SportsMed Podiatry | Ledderhose Disease
Also commonly referred to as Plantar fibromatosis it is a benign (non-spreading) growth of abnormal fibrosis tissue in the plantar aponeurosis also known as the plantar fascia 1. The plantar fascia
Ledderhose disease, plantar fibromatosis, fibroma
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24 Mar A strange lump under your arch?  Ledderhose disease and treatment recommendations?

After seeing two patients present with Ledderhose Disease this week and also being asked over the years about these strange “lumps” that appear in the arch I thought it was a good time to write a little bit about this apparent rare disease.

What is it? 

Also commonly referred to as Plantar fibromatosis it is a benign (non-spreading) growth of abnormal fibrosis tissue in the plantar aponeurosis also known as the plantar fascia 1.  The plantar fascia extends from the heels to the toes and plays an integral role in foot function and our body’s movement.  The abnormal fibrosis tissue usually appears and feels like a hard, round lump under the medial arch of the feet.  They are usually painless but if they grow large enough they can potentially affect the normal functioning of the plantar fascia as well as simply get in the way by pressing against the ground and against shoes especially if the person has a flatter arch profile.

They can occur at any age but most commonly in the middle aged to older population with men also more likely to be affected1; 2.  Although the exact cause of the disease is not known it can be associated with pre-existing conditions that cause excessive connective tissue formation such as Dupuytren’s disease (which is a painless thickening and tightening of tissue beneath the skin on the palm of the hands and fingers)1.   Trauma, long term alcohol consumption, chronic liver disease, diabetes and epilepsy have also been reported to be associated with the disease 1.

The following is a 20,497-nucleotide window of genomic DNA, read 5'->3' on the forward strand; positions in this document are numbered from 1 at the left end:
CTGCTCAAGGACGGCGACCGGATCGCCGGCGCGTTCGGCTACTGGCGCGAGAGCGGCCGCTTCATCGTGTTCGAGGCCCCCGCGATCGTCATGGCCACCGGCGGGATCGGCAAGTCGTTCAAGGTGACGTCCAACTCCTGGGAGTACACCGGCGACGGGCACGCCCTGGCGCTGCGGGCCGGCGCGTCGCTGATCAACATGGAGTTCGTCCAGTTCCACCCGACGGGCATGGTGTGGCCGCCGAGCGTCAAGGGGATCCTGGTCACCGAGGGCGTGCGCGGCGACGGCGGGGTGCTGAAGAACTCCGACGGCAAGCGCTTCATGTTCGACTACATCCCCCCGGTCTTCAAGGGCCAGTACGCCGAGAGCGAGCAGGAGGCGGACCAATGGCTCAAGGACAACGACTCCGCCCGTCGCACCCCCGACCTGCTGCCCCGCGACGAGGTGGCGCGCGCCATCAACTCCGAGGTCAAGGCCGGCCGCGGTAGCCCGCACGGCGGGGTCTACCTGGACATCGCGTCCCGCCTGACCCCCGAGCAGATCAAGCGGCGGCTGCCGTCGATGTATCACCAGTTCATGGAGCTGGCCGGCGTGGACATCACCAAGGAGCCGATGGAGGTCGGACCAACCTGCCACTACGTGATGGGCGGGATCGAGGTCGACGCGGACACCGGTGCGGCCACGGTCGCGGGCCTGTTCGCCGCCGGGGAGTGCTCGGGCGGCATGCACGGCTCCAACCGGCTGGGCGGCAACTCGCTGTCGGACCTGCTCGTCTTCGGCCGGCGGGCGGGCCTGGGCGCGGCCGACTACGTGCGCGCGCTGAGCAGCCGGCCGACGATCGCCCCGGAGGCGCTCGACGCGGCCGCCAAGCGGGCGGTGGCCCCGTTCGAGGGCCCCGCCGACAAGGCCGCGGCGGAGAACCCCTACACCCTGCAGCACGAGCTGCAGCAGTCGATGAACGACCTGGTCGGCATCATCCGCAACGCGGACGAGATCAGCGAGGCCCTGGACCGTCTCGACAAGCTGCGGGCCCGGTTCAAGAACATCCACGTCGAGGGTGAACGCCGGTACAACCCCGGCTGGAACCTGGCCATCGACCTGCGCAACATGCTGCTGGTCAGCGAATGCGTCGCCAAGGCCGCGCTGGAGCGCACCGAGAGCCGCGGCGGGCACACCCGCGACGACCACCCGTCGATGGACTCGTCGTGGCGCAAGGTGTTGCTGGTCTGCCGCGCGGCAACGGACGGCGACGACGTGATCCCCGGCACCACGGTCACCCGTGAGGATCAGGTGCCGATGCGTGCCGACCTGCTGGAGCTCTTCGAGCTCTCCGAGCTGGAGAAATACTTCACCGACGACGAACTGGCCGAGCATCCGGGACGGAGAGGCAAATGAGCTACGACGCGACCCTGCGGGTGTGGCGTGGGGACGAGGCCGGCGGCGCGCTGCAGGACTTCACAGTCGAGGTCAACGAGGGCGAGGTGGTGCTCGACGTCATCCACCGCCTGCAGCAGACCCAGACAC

How is it treated?

Early treatment includes stretching and accommodative soft orthotics often with cut outs where the fibromas sit.  Physical therapy to address plantar fascia and lower leg tightness can also be a useful adjunct although it is not recommended to massage over the fibromas.  If the disease progresses then Intralesional cortisone injection, non-steroidal anti-rheumatic drugs, irradiation of the plantar surface, shockwave therapy and partial or complete fasciectomy (surgery) as ultimate therapy may be indicated 3; 4

If you think you may have ledderhose disease make sure you get into see your Podiatrist who will be able to commence conservative treatment.  They will also be able to refer you back to your GP who can make a referral to the correct specialist if further treatment is needed if pain does not improve.

References

1                      FAUSTO DE SOUZA, D.  et al. Ledderhose disease: an unusual presentation. J Clin Aesthet Dermatol, v. 3, n. 9, p. 45-7, Sep 2010. ISSN 1941-2789. Disponível em: < https://www.ncbi.nlm.nih.gov/pubmed/20877526 >.

2                      OMOR, Y.  et al. Ledderhose Disease: Clinical, Radiological (Ultrasound and MRI), and Anatomopathological Findings. Case Rep Orthop, v. 2015, p. 741461,  2015. ISSN 2090-6749. Disponível em: < https://www.ncbi.nlm.nih.gov/pubmed/26425380 >.

3                      BECKMANN, J.  et al. [Plantar fibromatosis: therapy by total plantarfasciectomy]. Zentralbl Chir, v. 129, n. 1, p. 53-7, Jan 2004. ISSN 0044-409X. Disponível em: < https://www.ncbi.nlm.nih.gov/pubmed/15011113 >.

4                      VEITH, N. T.  et al. Plantar fibromatosis–topical review. Foot Ankle Int, v. 34, n. 12, p. 1742-6, Dec 2013. ISSN 1944-7876. Disponível em: < https://www.ncbi.nlm.nih.gov/pubmed/24043350 >.

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